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Raw Foodists Take a Close Look at Agave Nectar

In the article “The Truth about Agave Syrup: Not as Healthy as You May Think” author John Kohler investigates agave’s role as a sweetener, especially in the context of a raw food diet.

You probably are like us, interested in understanding the pluses and minuses of a food that is getting so much press.

The following is a follow up article after publishing an overview of the benefits of cooking with Agave sweetener.

Is Agave Syrup Really Raw?

As an experienced raw foodie, John Kohler looks closely at Agave’s authenticity as a true raw food. Towards the end of his article, Kohler also examines its impact on the physical health of the human body.

Through his writing Kohler speaks primarily to an audience of fellow followers of the raw food diet. However, his research on Agave’s nutritional properties are of interest to anyone who has used Agave in the past, or is considering substituting Agave for other sweeteners in the future.

Kohler first directs his focus to the elements behind the production of agave. According to Kohler, raw foods are only processed at temperatures under 118 degrees Fahrenheit. Through his research he found that most agave nectar undergoes a heating process of anywhere of 140 to 160 degrees Fahrenheit, thus removing it from the category of a raw food.

However he points to only a couple accounts on the processing of Agave syrup for this information. He acknowledges that other methods may indeed create the syrup at a temperature below 118 degrees.

What Agave Sweetener Lacks

Additionally Kohler says that raw foods contain all of their naturally occurring nutrients, hence the reasoning behind choosing a diet of raw foods.

Consequently, because Agave loses a portion of its nutritional quality through the processing, it cannot qualify as a pure raw food.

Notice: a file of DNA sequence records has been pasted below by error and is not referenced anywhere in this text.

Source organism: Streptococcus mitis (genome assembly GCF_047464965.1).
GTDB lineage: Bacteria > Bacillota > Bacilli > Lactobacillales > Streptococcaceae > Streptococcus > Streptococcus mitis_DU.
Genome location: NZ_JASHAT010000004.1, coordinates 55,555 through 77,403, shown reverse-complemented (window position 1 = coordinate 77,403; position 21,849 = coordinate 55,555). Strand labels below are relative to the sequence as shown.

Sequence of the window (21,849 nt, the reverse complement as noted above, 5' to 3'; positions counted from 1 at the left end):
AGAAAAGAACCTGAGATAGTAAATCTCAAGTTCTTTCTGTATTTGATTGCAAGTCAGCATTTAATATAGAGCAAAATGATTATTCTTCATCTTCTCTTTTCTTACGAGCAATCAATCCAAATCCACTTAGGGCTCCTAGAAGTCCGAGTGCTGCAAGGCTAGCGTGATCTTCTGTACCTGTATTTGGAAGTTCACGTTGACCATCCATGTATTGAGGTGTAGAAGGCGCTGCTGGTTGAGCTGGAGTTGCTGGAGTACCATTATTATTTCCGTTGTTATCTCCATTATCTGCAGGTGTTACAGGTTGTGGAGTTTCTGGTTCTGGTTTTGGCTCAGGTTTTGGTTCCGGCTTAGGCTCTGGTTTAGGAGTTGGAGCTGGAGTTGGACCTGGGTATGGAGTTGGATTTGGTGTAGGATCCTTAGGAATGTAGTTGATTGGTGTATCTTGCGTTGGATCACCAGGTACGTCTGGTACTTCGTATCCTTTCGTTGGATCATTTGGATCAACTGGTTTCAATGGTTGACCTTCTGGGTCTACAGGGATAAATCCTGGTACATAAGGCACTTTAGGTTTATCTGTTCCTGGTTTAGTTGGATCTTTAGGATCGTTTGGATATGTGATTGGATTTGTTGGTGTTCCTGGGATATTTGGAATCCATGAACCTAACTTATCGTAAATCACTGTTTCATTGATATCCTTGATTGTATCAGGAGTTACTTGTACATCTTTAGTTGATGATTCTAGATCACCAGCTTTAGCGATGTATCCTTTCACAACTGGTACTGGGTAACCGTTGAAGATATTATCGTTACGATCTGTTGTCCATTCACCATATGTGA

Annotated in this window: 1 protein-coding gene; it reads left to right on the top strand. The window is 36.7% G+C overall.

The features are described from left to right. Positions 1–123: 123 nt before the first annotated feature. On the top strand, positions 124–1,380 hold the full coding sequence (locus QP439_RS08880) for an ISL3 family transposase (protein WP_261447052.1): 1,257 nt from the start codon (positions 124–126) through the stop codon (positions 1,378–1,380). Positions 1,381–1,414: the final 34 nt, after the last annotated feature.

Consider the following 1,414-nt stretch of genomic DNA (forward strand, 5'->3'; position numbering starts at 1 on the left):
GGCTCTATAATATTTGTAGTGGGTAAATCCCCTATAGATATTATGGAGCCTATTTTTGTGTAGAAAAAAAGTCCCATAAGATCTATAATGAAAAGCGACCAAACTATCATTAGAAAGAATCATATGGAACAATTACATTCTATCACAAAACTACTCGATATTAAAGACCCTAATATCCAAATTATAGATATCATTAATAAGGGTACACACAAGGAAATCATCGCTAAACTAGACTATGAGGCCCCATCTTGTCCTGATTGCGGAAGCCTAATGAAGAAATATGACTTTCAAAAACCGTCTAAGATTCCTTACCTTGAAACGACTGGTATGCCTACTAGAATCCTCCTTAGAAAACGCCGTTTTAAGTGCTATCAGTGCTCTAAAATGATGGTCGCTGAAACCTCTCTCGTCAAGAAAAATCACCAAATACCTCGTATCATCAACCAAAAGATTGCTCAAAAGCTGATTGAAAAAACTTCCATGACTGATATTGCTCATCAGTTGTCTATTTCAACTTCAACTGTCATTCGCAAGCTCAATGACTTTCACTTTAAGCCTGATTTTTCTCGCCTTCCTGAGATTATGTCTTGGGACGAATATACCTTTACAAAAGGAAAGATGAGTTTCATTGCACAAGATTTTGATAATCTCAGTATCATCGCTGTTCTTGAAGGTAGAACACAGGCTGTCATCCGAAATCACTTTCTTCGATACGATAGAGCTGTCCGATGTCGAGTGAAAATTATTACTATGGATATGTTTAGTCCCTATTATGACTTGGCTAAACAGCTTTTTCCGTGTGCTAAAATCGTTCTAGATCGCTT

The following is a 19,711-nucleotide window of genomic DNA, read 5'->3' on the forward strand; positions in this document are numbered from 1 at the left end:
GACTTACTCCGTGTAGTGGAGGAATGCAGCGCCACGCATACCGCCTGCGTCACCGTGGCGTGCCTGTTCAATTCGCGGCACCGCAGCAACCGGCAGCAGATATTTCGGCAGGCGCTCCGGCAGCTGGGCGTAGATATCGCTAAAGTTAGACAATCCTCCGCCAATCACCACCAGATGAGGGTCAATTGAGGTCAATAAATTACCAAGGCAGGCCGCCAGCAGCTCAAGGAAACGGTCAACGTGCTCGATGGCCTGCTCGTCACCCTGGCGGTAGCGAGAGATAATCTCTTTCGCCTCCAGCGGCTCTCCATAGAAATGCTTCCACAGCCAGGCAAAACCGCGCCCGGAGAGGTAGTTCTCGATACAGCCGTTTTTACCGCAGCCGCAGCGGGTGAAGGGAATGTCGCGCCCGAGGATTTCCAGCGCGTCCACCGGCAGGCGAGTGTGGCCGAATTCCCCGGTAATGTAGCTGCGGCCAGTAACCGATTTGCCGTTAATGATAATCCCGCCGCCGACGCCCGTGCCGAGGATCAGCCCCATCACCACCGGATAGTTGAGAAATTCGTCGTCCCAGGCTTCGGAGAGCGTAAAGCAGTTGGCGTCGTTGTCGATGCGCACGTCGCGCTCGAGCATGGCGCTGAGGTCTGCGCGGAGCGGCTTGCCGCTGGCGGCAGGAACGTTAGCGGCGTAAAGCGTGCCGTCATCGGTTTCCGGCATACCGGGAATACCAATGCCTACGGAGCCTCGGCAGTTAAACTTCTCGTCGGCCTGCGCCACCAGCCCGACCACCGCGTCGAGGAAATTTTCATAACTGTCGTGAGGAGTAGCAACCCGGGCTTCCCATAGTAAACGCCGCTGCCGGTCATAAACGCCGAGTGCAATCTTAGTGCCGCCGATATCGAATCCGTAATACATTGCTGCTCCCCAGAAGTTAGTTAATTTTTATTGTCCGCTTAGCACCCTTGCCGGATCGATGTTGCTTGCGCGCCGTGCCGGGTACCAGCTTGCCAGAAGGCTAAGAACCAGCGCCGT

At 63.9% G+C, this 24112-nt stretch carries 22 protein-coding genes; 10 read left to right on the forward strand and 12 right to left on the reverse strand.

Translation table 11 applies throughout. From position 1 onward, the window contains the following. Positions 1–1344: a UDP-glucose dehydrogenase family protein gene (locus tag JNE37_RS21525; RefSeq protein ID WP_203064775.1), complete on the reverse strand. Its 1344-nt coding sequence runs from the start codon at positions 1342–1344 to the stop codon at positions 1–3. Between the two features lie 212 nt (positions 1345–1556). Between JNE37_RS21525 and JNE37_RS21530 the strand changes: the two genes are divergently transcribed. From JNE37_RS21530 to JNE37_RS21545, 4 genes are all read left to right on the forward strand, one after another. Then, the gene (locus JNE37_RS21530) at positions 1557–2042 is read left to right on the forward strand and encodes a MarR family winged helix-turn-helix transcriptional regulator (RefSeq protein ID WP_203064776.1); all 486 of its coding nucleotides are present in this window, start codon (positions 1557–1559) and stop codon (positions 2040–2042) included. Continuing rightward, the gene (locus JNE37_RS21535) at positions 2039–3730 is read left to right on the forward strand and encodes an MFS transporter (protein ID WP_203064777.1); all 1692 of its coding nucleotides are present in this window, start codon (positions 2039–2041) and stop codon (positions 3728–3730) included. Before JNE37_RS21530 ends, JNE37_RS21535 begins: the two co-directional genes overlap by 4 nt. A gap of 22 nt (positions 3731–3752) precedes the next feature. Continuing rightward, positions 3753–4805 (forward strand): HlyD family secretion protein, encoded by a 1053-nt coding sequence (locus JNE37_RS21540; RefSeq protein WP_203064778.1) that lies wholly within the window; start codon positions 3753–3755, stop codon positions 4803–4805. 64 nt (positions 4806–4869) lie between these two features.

Raw live foods also contain enzymes, but the Agave’s enzymes are also removed from the syrup to prevent it from fermenting into tequila. Without all of its nutrients and enzymes in tact, Agave syrup theoretically lacks the necessary attributes of a raw food.

Nevertheless, many people will see that Agave syrup is often labeled as raw, and it is even an ingredient in many raw prepared foods.

To explain these claims of so-called raw Agave, Kohler points to a flaw in labeling regulations. He states that there are few methods for regulating what can be labeled as raw, so many things which are not in fact pure and raw are labeled as such.

Sweetening Without Agave

Once clarifying that Agave may very well not be a raw food, Kohler dives deeper into its health potential.

He takes a great interest in its fructose concentration. Excessive consumption of Agave products may be detrimental to one’s health, as would any products with a high fructose content. These problems include complications of the liver, diabetes, and copper deficiency.

As an end note, Kohler offers readers alternatives sweeteners that he believes are more in line with his standards of a raw food diet.

According to Kohler, the juices from raw fruits are truly the best ways to sweeten your diet because they provide the greatest nutritional benefits.

He also discusses other sweeteners to avoid while consuming a raw diet, including maple syrup and evaporated cane juice.

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2 comments

  1. I am fifty and have a BMI within normal limits, I exercise moderately and eat healthy. I find that as I am getting older, water retention seems to be a big issue. I am wondering if anything, naturally can help me keep on top of water retention other than reducing salt in my diet and drinking plenty of water. I drink sixty four to ninety ounces of water a day and don’t “add” salt but know I get some just by what I eat.

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